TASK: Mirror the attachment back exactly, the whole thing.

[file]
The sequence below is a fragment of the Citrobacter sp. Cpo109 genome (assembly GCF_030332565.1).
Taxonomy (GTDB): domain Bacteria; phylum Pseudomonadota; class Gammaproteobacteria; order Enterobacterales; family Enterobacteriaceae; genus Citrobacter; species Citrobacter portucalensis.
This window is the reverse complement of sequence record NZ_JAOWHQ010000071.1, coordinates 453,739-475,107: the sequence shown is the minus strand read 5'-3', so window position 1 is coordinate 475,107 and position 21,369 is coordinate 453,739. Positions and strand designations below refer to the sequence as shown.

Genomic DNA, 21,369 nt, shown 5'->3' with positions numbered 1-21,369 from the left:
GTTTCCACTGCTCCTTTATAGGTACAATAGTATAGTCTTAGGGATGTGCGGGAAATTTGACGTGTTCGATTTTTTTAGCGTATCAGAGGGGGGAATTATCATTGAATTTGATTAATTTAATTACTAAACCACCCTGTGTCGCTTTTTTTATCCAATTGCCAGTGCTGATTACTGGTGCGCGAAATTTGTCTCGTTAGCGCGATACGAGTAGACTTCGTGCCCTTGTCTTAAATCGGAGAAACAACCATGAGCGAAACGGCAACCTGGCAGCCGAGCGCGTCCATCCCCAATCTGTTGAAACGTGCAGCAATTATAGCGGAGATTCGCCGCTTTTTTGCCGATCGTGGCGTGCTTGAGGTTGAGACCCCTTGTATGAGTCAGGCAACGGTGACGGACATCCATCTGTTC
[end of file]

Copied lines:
The sequence below is a fragment of the Citrobacter sp. Cpo109 genome (assembly GCF_030332565.1).
Taxonomy (GTDB): domain Bacteria; phylum Pseudomonadota; class Gammaproteobacteria; order Enterobacterales; family Enterobacteriaceae; genus Citrobacter; species Citrobacter portucalensis.
This window is the reverse complement of sequence record NZ_JAOWHQ010000071.1, coordinates 453,739-475,107: the sequence shown is the minus strand read 5'-3', so window position 1 is coordinate 475,107 and position 21,369 is coordinate 453,739. Positions and strand designations below refer to the sequence as shown.

Genomic DNA, 21,369 nt, shown 5'->3' with positions numbered 1-21,369 from the left:
GTTTCCACTGCTCCTTTATAGGTACAATAGTATAGTCTTAGGGATGTGCGGGAAATTTGACGTGTTCGATTTTTTTAGCGTATCAGAGGGGGGAATTATCATTGAATTTGATTAATTTAATTACTAAACCACCCTGTGTCGCTTTTTTTATCCAATTGCCAGTGCTGATTACTGGTGCGCGAAATTTGTCTCGTTAGCGCGATACGAGTAGACTTCGTGCCCTTGTCTTAAATCGGAGAAACAACCATGAGCGAAACGGCAACCTGGCAGCCGAGCGCGTCCATCCCCAATCTGTTGAAACGTGCAGCAATTATAGCGGAGATTCGCCGCTTTTTTGCCGATCGTGGCGTGCTTGAGGTTGAGACCCCTTGTATGAGTCAGGCAACGGTGACGGACATCCATCTGTTC